Google Fiber or similar for Rochester to end the Charter monopoly?

Broadband access is vital to the future of every community, especially one that requires a highly talented workforce like Rochester.  We are behind in broadband and it is hurting our competitiveness and our educational system.  Lack of access to broadband is especially hard on lower income families and the children who would most benefit from the tools that broadband access provides.

I do not support creating a publicly owned company to deliver internet.  I do support creating a utility aimed at delivering broadband access for businesses and homes in Rochester.  Alternatively, I would also support using a private company to create an open network as well (similar to https://fiber.google.com/about/) I would support then allowing any and every company to deliver broadband via our network.  The key is that our network has to be open to all providers.  This would significantly lower the barriers to entry in Rochester.

Federal law requires us to permit telecommunications firms to operate within our city, the question I want to investigate is if we can force them to use our networks as we expand or rebuild the city.  This would give us some leverage.  In the coming weeks I am going to talk with state and national experts to try to find a path forward.

Background:

  1. Charter is effectively a broadband monopoly in Rochester.  The city does not create the monopoly, however the city has never taken a serious set of actions to break up the monopoly.  A few years back I asked the city to simply fund a study to see if RPU could cost effectively deliver broadband.  I got my butt kicked.  John Wade on behalf of the Rochester Area Chamber of Commerce stated that they opposed this “government intrusion into a competitive marketplace.”  Dennis Hanson, Ed Hruska, and Bruce Snyder spoke against even funding a study to evaluate feasibility.  In the end I was the only council member that supported the study.  Competitive marketplace, ha… My favorite memory was Charter lobbyist Tucker Carlson telling the city about all the jobs that Charter created in Rochester.  I asked him how many of those jobs actually paid a living wage and how many taxpayers were subsidizing?  He respond with one of my favorite laughable lines, “How dare you attack these workers…”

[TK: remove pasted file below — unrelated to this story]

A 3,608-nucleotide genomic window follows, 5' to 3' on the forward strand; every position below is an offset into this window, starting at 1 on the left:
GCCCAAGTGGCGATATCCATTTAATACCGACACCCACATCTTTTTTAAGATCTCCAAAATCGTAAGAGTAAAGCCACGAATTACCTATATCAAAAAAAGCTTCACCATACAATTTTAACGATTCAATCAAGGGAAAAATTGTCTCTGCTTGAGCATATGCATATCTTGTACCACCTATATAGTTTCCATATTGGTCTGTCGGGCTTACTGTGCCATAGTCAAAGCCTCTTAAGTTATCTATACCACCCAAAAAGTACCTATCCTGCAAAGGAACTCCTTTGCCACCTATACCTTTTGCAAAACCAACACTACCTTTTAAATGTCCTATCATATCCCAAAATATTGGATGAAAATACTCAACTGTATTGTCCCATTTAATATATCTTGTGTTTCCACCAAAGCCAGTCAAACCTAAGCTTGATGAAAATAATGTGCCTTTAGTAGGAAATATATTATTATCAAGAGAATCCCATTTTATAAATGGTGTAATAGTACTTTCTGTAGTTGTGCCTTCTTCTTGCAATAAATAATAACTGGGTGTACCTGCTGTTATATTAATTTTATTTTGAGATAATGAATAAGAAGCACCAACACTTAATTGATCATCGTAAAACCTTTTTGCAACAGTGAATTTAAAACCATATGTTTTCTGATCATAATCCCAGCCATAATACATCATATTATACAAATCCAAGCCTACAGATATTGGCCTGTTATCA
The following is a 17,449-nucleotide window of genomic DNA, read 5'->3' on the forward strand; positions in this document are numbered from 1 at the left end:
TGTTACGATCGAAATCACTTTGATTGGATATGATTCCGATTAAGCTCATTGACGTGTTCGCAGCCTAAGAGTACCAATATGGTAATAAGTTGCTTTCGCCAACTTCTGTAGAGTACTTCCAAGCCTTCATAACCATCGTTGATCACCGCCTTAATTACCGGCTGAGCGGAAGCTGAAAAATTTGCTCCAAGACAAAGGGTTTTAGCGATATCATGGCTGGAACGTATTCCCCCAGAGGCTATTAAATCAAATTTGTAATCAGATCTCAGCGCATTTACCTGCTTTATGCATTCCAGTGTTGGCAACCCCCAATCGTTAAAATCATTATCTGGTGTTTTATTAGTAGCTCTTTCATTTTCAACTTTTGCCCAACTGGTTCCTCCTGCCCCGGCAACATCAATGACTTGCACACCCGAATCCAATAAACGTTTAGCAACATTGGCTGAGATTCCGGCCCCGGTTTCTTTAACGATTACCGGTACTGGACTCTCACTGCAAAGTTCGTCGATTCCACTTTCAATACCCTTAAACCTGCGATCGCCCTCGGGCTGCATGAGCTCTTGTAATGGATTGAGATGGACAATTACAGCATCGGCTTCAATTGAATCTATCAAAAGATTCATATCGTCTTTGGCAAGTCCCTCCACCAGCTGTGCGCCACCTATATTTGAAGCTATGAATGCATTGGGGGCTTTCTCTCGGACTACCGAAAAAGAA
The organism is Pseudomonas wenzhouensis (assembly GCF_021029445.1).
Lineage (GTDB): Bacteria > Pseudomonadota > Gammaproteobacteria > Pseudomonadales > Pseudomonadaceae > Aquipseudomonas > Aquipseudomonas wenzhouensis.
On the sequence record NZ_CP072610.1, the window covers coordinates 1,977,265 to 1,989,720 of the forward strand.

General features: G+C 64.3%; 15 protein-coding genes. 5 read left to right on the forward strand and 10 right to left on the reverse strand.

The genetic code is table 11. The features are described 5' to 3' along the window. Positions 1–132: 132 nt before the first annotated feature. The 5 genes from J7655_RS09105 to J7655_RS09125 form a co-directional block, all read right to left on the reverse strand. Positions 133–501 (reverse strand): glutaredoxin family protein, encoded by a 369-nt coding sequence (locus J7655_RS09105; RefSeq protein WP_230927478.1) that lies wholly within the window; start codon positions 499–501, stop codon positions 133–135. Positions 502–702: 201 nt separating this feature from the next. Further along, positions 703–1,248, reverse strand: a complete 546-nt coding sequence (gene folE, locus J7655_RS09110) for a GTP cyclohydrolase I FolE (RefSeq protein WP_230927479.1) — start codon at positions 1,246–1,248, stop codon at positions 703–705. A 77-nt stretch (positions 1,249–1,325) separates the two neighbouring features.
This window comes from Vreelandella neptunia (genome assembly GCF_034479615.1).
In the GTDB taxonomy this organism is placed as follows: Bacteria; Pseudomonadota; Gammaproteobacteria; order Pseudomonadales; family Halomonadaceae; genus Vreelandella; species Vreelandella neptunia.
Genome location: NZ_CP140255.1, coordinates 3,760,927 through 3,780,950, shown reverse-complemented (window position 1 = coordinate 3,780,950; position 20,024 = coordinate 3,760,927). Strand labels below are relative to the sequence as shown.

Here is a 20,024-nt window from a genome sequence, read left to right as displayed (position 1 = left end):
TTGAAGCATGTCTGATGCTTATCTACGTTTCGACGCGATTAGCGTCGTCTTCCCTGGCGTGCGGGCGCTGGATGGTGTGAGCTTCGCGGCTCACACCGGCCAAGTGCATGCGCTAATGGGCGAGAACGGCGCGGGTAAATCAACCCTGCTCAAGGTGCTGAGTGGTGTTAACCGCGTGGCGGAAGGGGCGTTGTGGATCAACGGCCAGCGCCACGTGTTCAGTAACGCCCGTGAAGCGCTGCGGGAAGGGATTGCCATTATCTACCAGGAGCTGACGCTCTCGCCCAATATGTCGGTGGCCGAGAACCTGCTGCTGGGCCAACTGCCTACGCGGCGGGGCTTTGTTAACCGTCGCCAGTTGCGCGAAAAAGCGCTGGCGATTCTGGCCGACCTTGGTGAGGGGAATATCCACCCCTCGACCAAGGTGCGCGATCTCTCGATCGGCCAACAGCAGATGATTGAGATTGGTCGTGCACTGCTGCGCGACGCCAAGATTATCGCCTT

2. The cost of transmitting data has never been cheaper and the price Charter charges Rochester citizens has never been higher.  Unbundled, regular pricing for broadband is $55 dollars per month.  This translates to $660 per year.  This is actually more than many households pay in city property taxes annually.
  3. Sorry, DSL is a yawner and not a good value when unbundled.
  4. In many places (such as Philadelphia) companies provide low or no cost broadband service to low income families with children in school.  In Rochester, not so much…  That needs to change.
  5. The city grants Charter Communications a non-exclusive franchise agreement to operate in our right-of-way.  Any company can get the same.  The issue is that it takes so much money to create the infrastructure to deliver broadband that no one is pursuing it.  In addition there is a gentleman’s agreement where by these companies don’t compete against each other.